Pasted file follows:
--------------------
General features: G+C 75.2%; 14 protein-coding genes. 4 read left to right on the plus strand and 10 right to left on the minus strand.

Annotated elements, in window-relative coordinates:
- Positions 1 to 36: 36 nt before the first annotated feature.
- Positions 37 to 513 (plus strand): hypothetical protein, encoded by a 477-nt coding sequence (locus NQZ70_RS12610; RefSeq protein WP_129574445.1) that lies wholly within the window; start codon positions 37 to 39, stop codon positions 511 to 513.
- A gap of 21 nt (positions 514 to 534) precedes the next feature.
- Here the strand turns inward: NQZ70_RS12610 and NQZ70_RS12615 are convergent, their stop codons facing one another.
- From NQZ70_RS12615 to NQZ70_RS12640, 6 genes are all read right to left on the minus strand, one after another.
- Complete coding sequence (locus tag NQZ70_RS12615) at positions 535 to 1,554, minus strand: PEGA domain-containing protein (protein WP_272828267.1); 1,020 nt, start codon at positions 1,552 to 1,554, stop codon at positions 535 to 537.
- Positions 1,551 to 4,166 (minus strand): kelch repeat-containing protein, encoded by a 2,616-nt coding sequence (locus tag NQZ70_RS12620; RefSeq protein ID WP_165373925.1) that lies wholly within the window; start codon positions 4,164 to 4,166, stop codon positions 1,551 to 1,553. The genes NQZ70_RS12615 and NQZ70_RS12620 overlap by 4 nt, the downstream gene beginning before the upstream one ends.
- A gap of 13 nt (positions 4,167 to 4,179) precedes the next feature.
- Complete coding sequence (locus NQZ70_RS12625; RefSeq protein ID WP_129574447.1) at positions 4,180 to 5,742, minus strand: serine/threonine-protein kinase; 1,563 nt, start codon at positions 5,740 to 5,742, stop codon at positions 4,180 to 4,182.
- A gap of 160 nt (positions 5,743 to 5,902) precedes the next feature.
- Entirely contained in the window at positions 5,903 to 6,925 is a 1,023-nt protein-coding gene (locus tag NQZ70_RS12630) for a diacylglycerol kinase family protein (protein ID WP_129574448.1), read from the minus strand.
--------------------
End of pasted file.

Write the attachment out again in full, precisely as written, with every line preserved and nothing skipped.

General features: G+C 75.2%; 14 protein-coding genes. 4 read left to right on the plus strand and 10 right to left on the minus strand.

Annotated elements, in window-relative coordinates:
- Positions 1 to 36: 36 nt before the first annotated feature.
- Positions 37 to 513 (plus strand): hypothetical protein, encoded by a 477-nt coding sequence (locus NQZ70_RS12610; RefSeq protein WP_129574445.1) that lies wholly within the window; start codon positions 37 to 39, stop codon positions 511 to 513.
- A gap of 21 nt (positions 514 to 534) precedes the next feature.
- Here the strand turns inward: NQZ70_RS12610 and NQZ70_RS12615 are convergent, their stop codons facing one another.
- From NQZ70_RS12615 to NQZ70_RS12640, 6 genes are all read right to left on the minus strand, one after another.
- Complete coding sequence (locus tag NQZ70_RS12615) at positions 535 to 1,554, minus strand: PEGA domain-containing protein (protein WP_272828267.1); 1,020 nt, start codon at positions 1,552 to 1,554, stop codon at positions 535 to 537.
- Positions 1,551 to 4,166 (minus strand): kelch repeat-containing protein, encoded by a 2,616-nt coding sequence (locus tag NQZ70_RS12620; RefSeq protein ID WP_165373925.1) that lies wholly within the window; start codon positions 4,164 to 4,166, stop codon positions 1,551 to 1,553. The genes NQZ70_RS12615 and NQZ70_RS12620 overlap by 4 nt, the downstream gene beginning before the upstream one ends.
- A gap of 13 nt (positions 4,167 to 4,179) precedes the next feature.
- Complete coding sequence (locus NQZ70_RS12625; RefSeq protein ID WP_129574447.1) at positions 4,180 to 5,742, minus strand: serine/threonine-protein kinase; 1,563 nt, start codon at positions 5,740 to 5,742, stop codon at positions 4,180 to 4,182.
- A gap of 160 nt (positions 5,743 to 5,902) precedes the next feature.
- Entirely contained in the window at positions 5,903 to 6,925 is a 1,023-nt protein-coding gene (locus tag NQZ70_RS12630) for a diacylglycerol kinase family protein (protein ID WP_129574448.1), read from the minus strand.